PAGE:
February 19, 2010
To the Office of Energy and Environmental Affairs:
The Boston Herald [2/18/10] article "Concern over Cape Wind project's rates" as the subject of 'Official to grid: Curb Wind costs' quotes Mass. State Secretary Ian Bowles:
"Let me be clear: Our expectation is that the Cape Wind project must produce electricity at a substantial discount to the Rhode Island offshore wind project,"
Mass General Law requires better than Secretary Bowle's expectation of a "discount" on "more than triple the current rate for traditional electricity", N. Grid's estimate on the cost of Rhode Island's offshore wind project.
Let me be clear, Mr. Secretary. Your Energy Facilities Siting Board is charged with ensuring a reliable energy supply for the Commonwealth, with a minimum impact on the environment at the lowest possible cost under Mass General Law c. 164, Â§69H. And, National Grid customers can ill afford creative interpretation of applicable law when it comes to Cape Wind.
Then there is the added cost of wind required transmission upgrades, of which Secretary Bowles is well aware, of which Mass. electric energy consumers are disturbingly unaware.
Mass. Secretary Bowles' New York Times op-ed states:
"The cost of transmission should be incorporated into the overall cost of bringing clean energy to market. Then let the chips fall â and wind turbines rise â where they may."
Wind required transmission cost is over and above thrice the price of Cape Wind energy. According to the Department of Energy, ISO New England (ISO-NE) Incremental Wind Analyzed 6.8 GW; the Total Transmission cost range $3.90 billion (high) to (low) $0.58 billion
And, your administration remains mum on the vastly expensive Cape Wind operation and maintenance contract required at the public expense.
Cape Wind is eyeing federal stimulus money that is also not reflected in the cost of Cape Wind energy. However; this public funding adds significantly to the cost of Cape Wind's energy. Yet, after nine years under review, Cape Wind is not "shovel ready" as they have no manufacturing source for their wind turbines. Cape Wind's spec'd GE 3.6 MW wind turbines are "discontinued", an irrefutable condemnation of this energy source as "reliable" as required under Mass. General Law.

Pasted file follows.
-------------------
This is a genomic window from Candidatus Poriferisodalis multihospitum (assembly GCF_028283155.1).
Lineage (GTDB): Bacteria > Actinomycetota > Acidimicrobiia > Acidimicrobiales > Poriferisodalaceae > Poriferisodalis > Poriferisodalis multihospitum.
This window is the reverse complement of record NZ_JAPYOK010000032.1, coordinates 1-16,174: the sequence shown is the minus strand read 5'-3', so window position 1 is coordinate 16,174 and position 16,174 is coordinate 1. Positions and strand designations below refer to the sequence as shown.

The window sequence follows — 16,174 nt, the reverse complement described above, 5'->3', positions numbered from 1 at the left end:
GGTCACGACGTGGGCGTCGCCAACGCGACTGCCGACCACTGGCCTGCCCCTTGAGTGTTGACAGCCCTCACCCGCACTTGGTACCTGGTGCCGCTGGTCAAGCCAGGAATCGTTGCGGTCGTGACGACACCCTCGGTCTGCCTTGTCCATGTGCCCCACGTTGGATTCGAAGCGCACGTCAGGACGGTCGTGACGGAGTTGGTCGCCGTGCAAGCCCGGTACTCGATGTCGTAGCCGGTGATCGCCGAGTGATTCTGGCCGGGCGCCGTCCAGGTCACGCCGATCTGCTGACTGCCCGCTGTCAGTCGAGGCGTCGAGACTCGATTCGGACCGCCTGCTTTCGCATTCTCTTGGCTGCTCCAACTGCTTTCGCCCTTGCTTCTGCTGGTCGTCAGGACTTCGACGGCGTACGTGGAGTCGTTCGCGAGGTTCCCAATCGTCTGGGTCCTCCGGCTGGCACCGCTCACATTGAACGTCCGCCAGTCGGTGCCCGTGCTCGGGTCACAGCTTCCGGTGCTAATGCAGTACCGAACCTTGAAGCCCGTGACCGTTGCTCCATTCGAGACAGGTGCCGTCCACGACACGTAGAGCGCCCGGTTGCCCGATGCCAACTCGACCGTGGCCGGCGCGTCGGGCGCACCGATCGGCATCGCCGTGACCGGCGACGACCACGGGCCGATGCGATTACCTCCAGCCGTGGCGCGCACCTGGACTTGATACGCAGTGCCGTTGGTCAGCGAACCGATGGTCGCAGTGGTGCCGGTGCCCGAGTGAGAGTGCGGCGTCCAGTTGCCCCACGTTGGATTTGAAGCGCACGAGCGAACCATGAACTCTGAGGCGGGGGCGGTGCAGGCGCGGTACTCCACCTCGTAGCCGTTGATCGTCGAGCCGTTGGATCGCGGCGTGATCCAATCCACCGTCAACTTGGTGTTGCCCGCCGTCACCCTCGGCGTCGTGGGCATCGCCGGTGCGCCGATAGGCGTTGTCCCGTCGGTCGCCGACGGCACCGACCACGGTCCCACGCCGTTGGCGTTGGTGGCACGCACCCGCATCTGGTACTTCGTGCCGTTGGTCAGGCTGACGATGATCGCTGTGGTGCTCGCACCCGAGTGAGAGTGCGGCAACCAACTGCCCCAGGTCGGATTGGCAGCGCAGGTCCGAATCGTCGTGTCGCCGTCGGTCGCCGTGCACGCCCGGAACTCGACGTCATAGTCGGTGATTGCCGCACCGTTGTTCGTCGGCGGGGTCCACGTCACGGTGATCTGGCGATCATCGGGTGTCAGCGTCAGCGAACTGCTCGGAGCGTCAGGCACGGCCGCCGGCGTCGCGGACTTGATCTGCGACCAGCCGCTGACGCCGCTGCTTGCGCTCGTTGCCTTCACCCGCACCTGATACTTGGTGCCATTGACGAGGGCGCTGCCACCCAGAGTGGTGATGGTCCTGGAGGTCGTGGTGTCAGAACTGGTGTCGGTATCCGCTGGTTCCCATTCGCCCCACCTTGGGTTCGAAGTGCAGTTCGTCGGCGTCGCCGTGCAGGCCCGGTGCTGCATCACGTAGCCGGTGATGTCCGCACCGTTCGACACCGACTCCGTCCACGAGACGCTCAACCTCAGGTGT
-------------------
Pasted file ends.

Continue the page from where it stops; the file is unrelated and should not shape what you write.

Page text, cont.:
Cambridge Energy Research Associates CERA states that we need to invest in offshore wind turbine installation vessels, first. How many and much will they cost consumers, each?
It is encouraging that the media is taking the Patrick administration to task as there is abysmal transparency in the Cape Wind related processes. The Patrick administration provides inadequate representation of Mass. residents and consumers who will in time recognize your worst environmental and economic record in the history of the Commonwealth.
Northboro, MA 01532
'Official to grid: Curb Wind cost
Secretary Bowles New York Times op-ed:
DOE Transmission upgrades:
Providence Business Journal
N. Grid rejects Deepwater Wind proposal
"...But in a letter to the PUC, Grid called Deepwater's proposal "not commercially reasonable" and said "in pure financial terms, [it] is uneconomic by a significant margin for Rhode Island customers for the entire term."
"National Grid estimated the cost of electricity generated by Deepwater's wind farms at 30.7 cents per kilowatt-hour, more than triple the current rate for traditional electricity, which in Rhode Island is mostly generated using natural gas. Deepwater put the cost closer to 20 cents per kilowatt-hour."
"Will Cape Wind Save Billions? Challenging a Study by Charles River Associates"
by Glenn Schleede
Overblown: The Real Cost of Wind Power